MCALLEN, RGV – Diana A. Peña, coordinator for career technical education at McAllen ISD spoke for many at a recent FIRST-RGV robotics tournament when she said the non-profit is not just about building robots.

“One of the most important things the student gets from these robotics events, aside from making robots, is it focuses a lot on emotional intelligence and working collaboratively with a team of individuals they may or may not know. It focuses on the some of the key domains we teach here at McAllen ISD, beginning with self-awareness, motivation, self-regulation,” said Peña.

“As, Jason Arms, FIRST-RGV’s president and CEO will tell you, it is actually about building a community that is going to sustain itself through STEM careers, science, technology, engineering, mathematics.”

Diana Peña

FIRST-RGV is a non-profit comprising professionals, mentors and various volunteers from science, technology and engineering careers. The group aims to help students at all grade levels explore a STEM career while having fun learning. Peña said participants of FIRST will learn life skills in communications, business planning, programming/coding and be inspired to become a leader for tomorrows generation.

FIRST-RGV has four leagues: FIRST Lego League Jr., for K thru 3rd grade; FIRST Lego League, for 4th thru 8th grade, FIRST Tech, for 7th thru 12th grade, and FIRST Robotics Competition, for 9th thru 12th grades. Each league competes three times. Once the three meets are finished the total scores are collated, and the best teams advance to a regional event in the Rio Grande Valley. The winners of the Valley regional tournaments advance to a tournament in San Antonio, and then, potentially, on to Worlds.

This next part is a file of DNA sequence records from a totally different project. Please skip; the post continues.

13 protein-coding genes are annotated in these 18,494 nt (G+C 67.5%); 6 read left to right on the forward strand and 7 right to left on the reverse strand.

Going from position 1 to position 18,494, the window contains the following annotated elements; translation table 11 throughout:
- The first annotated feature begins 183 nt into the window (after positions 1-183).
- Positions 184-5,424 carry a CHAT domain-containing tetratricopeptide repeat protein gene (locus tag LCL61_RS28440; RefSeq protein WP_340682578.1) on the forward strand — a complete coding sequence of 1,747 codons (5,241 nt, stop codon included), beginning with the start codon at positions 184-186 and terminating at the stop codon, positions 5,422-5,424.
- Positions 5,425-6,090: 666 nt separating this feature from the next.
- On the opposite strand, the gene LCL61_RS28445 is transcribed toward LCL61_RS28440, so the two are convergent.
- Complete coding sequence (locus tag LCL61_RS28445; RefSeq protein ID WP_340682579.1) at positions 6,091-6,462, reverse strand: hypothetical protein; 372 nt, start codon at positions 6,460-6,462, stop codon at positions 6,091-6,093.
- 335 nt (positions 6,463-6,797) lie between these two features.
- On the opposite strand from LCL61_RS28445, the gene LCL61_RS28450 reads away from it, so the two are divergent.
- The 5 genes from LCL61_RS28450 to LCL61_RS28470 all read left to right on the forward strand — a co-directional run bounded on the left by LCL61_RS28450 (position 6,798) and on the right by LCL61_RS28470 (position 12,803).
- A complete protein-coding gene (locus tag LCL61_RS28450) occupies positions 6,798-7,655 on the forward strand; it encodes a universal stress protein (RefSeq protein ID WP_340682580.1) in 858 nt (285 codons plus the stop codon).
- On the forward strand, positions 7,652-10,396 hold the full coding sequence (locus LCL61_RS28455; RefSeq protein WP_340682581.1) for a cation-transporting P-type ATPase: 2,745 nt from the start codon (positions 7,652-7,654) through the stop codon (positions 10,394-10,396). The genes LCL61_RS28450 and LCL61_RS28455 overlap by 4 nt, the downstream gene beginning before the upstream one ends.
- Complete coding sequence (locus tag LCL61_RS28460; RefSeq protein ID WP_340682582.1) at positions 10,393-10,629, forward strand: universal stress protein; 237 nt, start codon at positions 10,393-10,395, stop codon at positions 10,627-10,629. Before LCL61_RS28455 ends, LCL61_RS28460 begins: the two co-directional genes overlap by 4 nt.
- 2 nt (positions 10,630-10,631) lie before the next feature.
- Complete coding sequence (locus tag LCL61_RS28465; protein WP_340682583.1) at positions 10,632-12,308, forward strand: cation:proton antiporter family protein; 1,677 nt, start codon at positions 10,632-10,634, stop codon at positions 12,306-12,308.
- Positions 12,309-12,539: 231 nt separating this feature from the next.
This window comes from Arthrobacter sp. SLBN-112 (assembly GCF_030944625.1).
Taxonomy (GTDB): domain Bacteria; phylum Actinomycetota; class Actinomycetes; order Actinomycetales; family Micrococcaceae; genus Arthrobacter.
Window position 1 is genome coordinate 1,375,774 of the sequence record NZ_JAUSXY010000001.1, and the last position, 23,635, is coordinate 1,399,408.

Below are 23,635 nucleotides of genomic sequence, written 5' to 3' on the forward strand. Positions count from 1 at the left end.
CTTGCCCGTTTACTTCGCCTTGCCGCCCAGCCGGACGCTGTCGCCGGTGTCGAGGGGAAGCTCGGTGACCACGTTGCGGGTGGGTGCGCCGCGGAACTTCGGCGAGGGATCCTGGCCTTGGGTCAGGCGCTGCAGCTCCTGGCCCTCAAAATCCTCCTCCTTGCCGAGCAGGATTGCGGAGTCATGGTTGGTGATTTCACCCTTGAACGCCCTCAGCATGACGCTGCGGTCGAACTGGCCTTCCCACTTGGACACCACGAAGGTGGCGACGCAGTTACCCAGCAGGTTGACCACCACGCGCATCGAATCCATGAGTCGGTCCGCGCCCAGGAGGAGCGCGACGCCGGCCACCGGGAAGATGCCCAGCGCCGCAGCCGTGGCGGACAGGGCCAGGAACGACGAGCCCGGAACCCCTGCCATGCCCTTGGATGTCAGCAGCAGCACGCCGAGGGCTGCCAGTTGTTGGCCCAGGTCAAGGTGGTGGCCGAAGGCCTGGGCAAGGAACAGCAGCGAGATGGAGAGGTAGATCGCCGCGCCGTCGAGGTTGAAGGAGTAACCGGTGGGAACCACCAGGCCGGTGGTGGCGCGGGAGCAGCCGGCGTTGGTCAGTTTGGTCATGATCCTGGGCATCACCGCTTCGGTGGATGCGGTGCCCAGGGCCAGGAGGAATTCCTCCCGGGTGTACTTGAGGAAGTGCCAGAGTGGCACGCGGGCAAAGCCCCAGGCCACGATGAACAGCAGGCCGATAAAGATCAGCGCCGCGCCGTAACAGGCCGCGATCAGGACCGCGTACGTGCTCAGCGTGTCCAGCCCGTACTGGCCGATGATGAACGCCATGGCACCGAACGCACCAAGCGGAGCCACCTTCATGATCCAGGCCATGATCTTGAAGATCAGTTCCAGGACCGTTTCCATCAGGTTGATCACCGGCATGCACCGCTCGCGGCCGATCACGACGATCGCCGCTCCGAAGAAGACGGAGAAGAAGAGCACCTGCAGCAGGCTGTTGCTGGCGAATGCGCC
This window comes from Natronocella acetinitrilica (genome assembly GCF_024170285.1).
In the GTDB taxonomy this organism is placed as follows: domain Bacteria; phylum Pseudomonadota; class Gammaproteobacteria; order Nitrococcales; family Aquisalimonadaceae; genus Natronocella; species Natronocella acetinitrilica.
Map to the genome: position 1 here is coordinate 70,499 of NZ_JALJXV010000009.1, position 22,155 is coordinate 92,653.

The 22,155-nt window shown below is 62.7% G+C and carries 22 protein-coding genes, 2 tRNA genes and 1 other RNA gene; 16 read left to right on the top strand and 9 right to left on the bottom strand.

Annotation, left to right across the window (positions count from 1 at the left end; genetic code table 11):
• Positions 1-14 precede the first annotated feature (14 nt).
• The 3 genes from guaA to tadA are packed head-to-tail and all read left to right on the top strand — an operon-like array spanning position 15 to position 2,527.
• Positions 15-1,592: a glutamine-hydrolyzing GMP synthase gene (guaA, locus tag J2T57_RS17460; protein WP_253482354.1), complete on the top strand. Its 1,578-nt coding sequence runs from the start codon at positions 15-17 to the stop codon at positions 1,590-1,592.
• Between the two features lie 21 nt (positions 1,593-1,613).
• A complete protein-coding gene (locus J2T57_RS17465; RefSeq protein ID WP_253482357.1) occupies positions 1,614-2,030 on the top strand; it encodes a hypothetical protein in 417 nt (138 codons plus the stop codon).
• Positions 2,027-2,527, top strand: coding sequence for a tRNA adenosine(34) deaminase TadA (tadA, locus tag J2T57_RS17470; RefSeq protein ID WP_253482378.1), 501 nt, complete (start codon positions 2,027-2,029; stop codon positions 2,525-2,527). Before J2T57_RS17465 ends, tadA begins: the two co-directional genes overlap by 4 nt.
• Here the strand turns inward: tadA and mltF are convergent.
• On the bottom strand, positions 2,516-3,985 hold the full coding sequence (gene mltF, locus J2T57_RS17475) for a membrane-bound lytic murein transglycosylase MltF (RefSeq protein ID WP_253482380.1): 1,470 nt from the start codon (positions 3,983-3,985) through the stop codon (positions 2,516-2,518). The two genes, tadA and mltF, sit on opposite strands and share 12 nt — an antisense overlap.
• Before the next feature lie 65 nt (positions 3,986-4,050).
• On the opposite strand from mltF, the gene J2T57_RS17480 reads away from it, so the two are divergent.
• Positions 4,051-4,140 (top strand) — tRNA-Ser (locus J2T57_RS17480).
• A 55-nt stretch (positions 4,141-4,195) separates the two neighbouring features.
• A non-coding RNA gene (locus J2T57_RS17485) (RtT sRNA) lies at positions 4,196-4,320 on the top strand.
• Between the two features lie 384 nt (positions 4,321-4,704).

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McAllen ISD’s Peña explained how her school district connects with FIRST-RGV.

“I oversee STEM for McAllen ISD and part of our work includes growing the FIRST Robotics Career Technical Student Organization, which has students from middle school and secondary high school. We have eight robotics teams from McAllen and they are all extremely talented. They compete in FIRST-RGV meets,” Peña said.

“We are very fortunate the Worlds are being held in Houston, Texas. We are hoping some of our McAllen teams can make it to Worlds. We are the district of champions. But even if they don’t, as long as a Valley team makes it to Worlds, we are going to be fine with that. It is all one community.”

Sammy Rivera is a robotics coach from Mission who has guided one of his teams to a FIRST world championship tournament. He said the growth in interest has been phenomenal.

Sammy Rivera

“Since we started participating in the FIRST Robotics competition, our team has grown very big, very fast. There was so much interest we started the FIRST Tech Challenge at middle, junior high and high schools. This last year, we advanced to the world championships in the FIRST Robotics Competition in San Antonio. We competed finished as a finalist, which qualified us as a wildcard for the world championship, in Houston and St. Louis. In Houston we finished in the Top 50 out of 400,” Rivera said.

“We have now had two Valley teams compete at World, it shows this region can compete with the best.”